---Dreams Made Flesh, Anne Bishop (fantasy/romance: story collection in her Dark Jewels universe. I feel vaguely embarrassed about liking this world so much -- there are a lot of technical flaws! -- but Bishop's writing has an emotional draw that tends to carry me past the awkward bits. Plus I like torture and gore. It's a failing, but there it is.)
---Clover vol. 3, CLAMP (manga: minimalist and gorgeous; I really do need to find vols. 2 and 4 someday)
---Fruits Basket vols. 1-4, 8-10, 12-13, (manga: high school life, family drama, supernatural elements, comedy, tragedy. And yet all the elements balance. I have vol. 14 on hold request from the library, but it's taking such a long time to come! So I'm rereading old volumes in the meantime.)
---Angel Sanctuary vols. 4-7, 9-11, 17, Kaori Yuki (manga: fucked up and brilliant exercise in treating Judeo-Christian traditions as myths instead of revealed truth, and thereby freeing them to be reshaped, discarded, or contradicted at the author's whim. Also a quest to save the world, sort of. I seem to be writing AS fanfiction, so I've been trying to get canon straight in my head.)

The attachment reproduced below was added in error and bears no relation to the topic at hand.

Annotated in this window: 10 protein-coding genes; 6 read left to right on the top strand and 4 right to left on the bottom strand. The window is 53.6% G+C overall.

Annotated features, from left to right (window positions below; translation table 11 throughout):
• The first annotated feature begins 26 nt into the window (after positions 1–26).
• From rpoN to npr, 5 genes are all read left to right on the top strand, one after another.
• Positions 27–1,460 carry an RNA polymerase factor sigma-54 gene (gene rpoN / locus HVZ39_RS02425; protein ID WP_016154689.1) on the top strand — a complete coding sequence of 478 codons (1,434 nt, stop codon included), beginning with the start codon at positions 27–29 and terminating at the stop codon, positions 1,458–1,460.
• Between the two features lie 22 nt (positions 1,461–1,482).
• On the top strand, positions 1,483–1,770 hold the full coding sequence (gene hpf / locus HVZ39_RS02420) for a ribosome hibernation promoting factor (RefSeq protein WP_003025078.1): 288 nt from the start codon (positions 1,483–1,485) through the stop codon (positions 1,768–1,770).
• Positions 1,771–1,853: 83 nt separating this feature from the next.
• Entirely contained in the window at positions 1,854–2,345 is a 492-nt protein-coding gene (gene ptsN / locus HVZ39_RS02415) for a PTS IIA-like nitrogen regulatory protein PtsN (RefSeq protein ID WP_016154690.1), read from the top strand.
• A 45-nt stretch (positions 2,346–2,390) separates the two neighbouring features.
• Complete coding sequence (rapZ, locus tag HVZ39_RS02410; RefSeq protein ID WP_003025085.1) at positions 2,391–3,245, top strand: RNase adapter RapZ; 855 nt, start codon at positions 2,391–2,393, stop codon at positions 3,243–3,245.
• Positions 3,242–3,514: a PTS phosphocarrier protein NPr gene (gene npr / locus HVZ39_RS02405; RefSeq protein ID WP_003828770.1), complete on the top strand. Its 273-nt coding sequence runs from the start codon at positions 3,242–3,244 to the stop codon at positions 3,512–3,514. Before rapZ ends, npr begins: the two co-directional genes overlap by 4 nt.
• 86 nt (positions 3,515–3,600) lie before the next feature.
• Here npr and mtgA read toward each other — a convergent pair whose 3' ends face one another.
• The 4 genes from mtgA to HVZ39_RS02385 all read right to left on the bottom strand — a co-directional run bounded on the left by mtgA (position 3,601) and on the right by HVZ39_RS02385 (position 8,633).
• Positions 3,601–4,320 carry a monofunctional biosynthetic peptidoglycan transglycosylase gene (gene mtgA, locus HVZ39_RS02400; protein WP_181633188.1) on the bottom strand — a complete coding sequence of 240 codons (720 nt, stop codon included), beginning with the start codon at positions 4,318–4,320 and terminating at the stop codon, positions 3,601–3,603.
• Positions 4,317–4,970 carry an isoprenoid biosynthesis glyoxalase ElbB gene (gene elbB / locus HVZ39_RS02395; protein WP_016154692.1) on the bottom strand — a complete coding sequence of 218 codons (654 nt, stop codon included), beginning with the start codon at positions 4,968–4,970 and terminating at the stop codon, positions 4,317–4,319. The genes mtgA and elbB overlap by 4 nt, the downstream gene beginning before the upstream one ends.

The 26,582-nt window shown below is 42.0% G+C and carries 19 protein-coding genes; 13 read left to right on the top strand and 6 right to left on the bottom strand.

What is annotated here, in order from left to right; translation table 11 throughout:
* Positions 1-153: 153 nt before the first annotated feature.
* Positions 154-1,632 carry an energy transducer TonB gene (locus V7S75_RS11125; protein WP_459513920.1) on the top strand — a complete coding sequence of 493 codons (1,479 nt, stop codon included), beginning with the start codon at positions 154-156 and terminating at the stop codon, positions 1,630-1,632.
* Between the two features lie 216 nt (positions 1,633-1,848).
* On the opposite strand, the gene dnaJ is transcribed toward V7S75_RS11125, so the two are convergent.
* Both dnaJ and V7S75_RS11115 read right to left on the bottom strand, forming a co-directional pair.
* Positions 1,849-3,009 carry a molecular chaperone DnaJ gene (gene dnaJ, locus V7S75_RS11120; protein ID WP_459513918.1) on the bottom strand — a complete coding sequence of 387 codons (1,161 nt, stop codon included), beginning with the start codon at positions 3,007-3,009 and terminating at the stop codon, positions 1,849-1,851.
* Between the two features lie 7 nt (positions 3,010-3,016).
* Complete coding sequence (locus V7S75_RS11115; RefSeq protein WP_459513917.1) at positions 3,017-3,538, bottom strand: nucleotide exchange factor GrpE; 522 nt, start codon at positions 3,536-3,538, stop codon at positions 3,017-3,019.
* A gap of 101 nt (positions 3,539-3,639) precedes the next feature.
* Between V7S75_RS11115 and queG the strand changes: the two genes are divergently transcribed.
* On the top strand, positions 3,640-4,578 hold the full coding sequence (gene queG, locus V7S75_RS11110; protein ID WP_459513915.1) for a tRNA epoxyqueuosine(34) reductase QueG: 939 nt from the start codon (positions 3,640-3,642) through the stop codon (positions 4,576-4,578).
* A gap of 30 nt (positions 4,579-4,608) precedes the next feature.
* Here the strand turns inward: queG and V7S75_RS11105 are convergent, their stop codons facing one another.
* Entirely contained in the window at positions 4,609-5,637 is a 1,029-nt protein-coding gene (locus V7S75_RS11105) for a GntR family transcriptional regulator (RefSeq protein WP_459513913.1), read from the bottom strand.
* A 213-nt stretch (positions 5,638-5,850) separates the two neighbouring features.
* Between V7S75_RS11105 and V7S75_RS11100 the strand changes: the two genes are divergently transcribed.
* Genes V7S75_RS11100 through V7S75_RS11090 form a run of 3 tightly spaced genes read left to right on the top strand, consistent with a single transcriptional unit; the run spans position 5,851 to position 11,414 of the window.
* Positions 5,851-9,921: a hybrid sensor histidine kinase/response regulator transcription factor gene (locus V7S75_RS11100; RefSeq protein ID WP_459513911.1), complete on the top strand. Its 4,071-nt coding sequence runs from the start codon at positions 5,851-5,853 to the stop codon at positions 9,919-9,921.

December Total: 33 books

2006 Total: 375 books (250 new, 125 old)

---------------------------------------------

I will probably do a detailed analysis of this in a few days, because I want to break down the results for my own interest, but right now I would just like to point out that I averaged more than a book a day last year. *is smug*

When I finished a book last night, I found myself starting a new page for January out of habit. And I thought, well, I've had fun keeping this list in 2006. So I'm going to do the whole thing again in 2007. My goal for this year is to crack 400 books, or to read more nonfiction and classical literature -- whichever turns out to be easier. :-)

---------------------------------------------

We did the twice-annual inventory at the store today. My brain melted, as I expected, and is currently in the process of recongealing out of soggy oatmeal. Ugh.
edenfalling: stylized black-and-white line art of a sunset over water (question marks)
I made three resolutions this year. First, get a job. (Done!) Second, exercise more regularly and lose weight. (Done!) Third, keep a list of the books I read.